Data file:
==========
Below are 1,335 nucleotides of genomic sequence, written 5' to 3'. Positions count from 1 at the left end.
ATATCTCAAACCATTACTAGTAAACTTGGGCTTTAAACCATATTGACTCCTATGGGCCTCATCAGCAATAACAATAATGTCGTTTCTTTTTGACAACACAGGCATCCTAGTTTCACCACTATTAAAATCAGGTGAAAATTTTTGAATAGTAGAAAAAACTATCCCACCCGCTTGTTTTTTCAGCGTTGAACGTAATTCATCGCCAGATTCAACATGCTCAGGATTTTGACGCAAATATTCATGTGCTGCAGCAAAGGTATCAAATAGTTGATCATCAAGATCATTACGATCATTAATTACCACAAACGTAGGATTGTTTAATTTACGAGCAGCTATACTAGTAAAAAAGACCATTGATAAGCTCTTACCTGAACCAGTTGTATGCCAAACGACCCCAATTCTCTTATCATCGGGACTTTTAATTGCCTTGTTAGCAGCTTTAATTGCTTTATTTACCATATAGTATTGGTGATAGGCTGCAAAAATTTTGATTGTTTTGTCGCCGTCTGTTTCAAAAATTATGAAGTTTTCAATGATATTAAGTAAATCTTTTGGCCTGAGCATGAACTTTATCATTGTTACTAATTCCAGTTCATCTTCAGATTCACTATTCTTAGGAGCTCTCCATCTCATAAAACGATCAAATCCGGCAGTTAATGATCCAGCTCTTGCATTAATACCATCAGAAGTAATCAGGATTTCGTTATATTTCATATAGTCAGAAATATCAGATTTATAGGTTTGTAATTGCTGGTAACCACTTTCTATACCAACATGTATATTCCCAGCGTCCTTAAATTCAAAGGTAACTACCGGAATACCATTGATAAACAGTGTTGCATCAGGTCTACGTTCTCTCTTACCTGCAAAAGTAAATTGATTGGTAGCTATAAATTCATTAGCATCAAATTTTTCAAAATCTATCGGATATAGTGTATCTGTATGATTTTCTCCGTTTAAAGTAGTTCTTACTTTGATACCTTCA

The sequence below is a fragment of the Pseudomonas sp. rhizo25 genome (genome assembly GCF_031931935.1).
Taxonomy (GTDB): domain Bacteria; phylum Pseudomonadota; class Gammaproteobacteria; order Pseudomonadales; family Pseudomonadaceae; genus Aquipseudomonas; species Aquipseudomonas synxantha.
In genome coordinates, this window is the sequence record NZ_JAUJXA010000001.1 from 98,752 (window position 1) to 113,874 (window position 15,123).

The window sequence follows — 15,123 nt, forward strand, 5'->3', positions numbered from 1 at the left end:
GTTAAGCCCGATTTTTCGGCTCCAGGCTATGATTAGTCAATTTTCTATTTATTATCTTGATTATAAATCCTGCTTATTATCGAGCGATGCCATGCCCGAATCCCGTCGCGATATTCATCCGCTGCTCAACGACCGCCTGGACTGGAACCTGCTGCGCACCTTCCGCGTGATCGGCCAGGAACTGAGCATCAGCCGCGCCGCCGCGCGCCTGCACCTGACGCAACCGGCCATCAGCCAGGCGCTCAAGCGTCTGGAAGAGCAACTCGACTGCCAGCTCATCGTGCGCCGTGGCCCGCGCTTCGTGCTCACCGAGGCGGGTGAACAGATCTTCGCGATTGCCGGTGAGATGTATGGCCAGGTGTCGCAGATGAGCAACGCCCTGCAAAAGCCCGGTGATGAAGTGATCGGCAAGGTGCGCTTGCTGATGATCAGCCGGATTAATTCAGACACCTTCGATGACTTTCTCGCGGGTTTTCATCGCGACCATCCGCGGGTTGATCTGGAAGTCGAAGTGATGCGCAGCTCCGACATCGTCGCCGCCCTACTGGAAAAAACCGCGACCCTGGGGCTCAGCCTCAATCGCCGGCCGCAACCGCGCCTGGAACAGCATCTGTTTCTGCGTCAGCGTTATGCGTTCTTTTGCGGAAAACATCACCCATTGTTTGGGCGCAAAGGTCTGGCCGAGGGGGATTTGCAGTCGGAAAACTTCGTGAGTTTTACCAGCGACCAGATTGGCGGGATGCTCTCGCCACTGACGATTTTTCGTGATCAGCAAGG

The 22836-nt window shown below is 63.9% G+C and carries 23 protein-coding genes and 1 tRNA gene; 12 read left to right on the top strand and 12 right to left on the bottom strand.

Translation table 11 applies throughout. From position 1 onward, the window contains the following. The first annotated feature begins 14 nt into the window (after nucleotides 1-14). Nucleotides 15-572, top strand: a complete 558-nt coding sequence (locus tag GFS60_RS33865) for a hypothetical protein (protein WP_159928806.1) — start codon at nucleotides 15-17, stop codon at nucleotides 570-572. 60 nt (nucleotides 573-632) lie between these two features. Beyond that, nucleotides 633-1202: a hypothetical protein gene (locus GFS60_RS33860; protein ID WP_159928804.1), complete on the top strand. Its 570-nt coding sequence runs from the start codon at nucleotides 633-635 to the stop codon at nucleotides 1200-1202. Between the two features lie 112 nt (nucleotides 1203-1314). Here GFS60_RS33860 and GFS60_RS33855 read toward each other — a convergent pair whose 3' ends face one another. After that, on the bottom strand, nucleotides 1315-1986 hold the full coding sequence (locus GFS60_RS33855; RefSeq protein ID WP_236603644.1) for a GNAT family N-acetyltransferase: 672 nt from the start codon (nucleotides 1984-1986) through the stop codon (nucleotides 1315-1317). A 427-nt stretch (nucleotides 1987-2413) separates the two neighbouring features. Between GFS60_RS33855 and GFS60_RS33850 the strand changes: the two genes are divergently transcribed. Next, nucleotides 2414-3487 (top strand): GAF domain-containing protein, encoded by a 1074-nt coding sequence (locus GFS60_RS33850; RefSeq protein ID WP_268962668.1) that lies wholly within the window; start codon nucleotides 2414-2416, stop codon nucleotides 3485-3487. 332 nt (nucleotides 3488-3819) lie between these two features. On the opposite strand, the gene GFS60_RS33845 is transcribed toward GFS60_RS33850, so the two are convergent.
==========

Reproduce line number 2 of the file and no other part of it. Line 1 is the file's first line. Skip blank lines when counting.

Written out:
ATATCTCAAACCATTACTAGTAAACTTGGGCTTTAAACCATATTGACTCCTATGGGCCTCATCAGCAATAACAATAATGTCGTTTCTTTTTGACAACACAGGCATCCTAGTTTCACCACTATTAAAATCAGGTGAAAATTTTTGAATAGTAGAAAAAACTATCCCACCCGCTTGTTTTTTCAGCGTTGAACGTAATTCATCGCCAGATTCAACATGCTCAGGATTTTGACGCAAATATTCATGTGCTGCAGCAAAGGTATCAAATAGTTGATCATCAAGATCATTACGATCATTAATTACCACAAACGTAGGATTGTTTAATTTACGAGCAGCTATACTAGTAAAAAAGACCATTGATAAGCTCTTACCTGAACCAGTTGTATGCCAAACGACCCCAATTCTCTTATCATCGGGACTTTTAATTGCCTTGTTAGCAGCTTTAATTGCTTTATTTACCATATAGTATTGGTGATAGGCTGCAAAAATTTTGATTGTTTTGTCGCCGTCTGTTTCAAAAATTATGAAGTTTTCAATGATATTAAGTAAATCTTTTGGCCTGAGCATGAACTTTATCATTGTTACTAATTCCAGTTCATCTTCAGATTCACTATTCTTAGGAGCTCTCCATCTCATAAAACGATCAAATCCGGCAGTTAATGATCCAGCTCTTGCATTAATACCATCAGAAGTAATCAGGATTTCGTTATATTTCATATAGTCAGAAATATCAGATTTATAGGTTTGTAATTGCTGGTAACCACTTTCTATACCAACATGTATATTCCCAGCGTCCTTAAATTCAAAGGTAACTACCGGAATACCATTGATAAACAGTGTTGCATCAGGTCTACGTTCTCTCTTACCTGCAAAAGTAAATTGATTGGTAGCTATAAATTCATTAGCATCAAATTTTTCAAAATCTATCGGATATAGTGTATCTGTATGATTTTCTCCGTTTAAAGTAGTTCTTACTTTGATACCTTCA